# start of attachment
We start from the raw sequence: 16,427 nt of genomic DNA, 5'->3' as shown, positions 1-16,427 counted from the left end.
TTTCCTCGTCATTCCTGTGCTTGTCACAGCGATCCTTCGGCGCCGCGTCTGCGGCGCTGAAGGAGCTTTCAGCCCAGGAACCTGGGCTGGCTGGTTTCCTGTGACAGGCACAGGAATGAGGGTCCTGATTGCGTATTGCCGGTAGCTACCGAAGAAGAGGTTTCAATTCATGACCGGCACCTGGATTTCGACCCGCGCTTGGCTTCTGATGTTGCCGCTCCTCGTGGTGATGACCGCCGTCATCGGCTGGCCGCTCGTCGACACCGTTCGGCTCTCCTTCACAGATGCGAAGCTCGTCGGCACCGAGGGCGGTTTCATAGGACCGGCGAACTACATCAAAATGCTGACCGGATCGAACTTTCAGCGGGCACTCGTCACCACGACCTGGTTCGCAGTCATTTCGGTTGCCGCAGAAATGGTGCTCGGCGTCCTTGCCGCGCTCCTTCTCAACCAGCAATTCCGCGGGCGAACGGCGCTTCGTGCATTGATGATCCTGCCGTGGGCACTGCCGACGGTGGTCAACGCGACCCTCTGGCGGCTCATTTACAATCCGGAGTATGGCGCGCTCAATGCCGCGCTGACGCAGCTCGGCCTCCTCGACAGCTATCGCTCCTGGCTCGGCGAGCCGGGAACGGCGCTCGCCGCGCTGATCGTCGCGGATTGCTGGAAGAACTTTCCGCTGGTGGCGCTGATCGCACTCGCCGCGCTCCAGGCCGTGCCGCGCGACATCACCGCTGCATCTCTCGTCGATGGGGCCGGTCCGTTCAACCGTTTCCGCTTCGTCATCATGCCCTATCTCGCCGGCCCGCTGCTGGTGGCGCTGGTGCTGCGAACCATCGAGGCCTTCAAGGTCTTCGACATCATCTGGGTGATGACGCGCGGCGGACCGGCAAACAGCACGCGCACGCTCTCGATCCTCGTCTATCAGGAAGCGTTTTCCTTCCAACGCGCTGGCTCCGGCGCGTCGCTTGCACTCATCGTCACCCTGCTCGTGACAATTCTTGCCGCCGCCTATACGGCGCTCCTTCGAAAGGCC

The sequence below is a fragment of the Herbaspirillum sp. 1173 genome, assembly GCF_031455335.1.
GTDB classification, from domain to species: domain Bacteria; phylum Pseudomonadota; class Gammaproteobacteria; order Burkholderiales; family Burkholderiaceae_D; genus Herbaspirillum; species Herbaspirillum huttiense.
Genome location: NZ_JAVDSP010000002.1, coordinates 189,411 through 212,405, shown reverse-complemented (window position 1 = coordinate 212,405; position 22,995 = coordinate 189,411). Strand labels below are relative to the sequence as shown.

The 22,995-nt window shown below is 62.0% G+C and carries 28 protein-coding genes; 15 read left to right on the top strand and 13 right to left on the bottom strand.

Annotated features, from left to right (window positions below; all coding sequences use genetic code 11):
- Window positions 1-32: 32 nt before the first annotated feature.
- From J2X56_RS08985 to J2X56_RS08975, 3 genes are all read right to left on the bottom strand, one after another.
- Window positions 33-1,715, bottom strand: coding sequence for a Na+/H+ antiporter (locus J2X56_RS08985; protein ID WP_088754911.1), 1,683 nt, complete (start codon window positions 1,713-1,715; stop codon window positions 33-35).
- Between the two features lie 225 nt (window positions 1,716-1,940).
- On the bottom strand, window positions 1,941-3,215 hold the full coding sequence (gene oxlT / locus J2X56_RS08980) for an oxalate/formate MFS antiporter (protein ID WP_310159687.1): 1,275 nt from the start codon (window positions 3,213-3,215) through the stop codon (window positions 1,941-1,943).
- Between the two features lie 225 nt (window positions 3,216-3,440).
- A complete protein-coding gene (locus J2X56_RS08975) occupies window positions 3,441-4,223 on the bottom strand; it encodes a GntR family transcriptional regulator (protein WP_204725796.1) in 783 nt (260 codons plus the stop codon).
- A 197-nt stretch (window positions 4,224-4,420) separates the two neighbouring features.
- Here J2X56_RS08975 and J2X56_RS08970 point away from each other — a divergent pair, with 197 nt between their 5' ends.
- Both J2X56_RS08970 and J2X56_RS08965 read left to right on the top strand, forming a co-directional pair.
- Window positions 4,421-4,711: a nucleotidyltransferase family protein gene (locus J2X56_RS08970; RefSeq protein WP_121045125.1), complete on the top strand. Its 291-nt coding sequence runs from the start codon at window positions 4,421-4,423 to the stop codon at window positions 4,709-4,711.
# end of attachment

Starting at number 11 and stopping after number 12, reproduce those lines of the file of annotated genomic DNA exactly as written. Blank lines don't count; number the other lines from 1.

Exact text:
- Between the two features lie 225 nt (window positions 1,716-1,940).
- On the bottom strand, window positions 1,941-3,215 hold the full coding sequence (gene oxlT / locus J2X56_RS08980) for an oxalate/formate MFS antiporter (protein ID WP_310159687.1): 1,275 nt from the start codon (window positions 3,213-3,215) through the stop codon (window positions 1,941-1,943).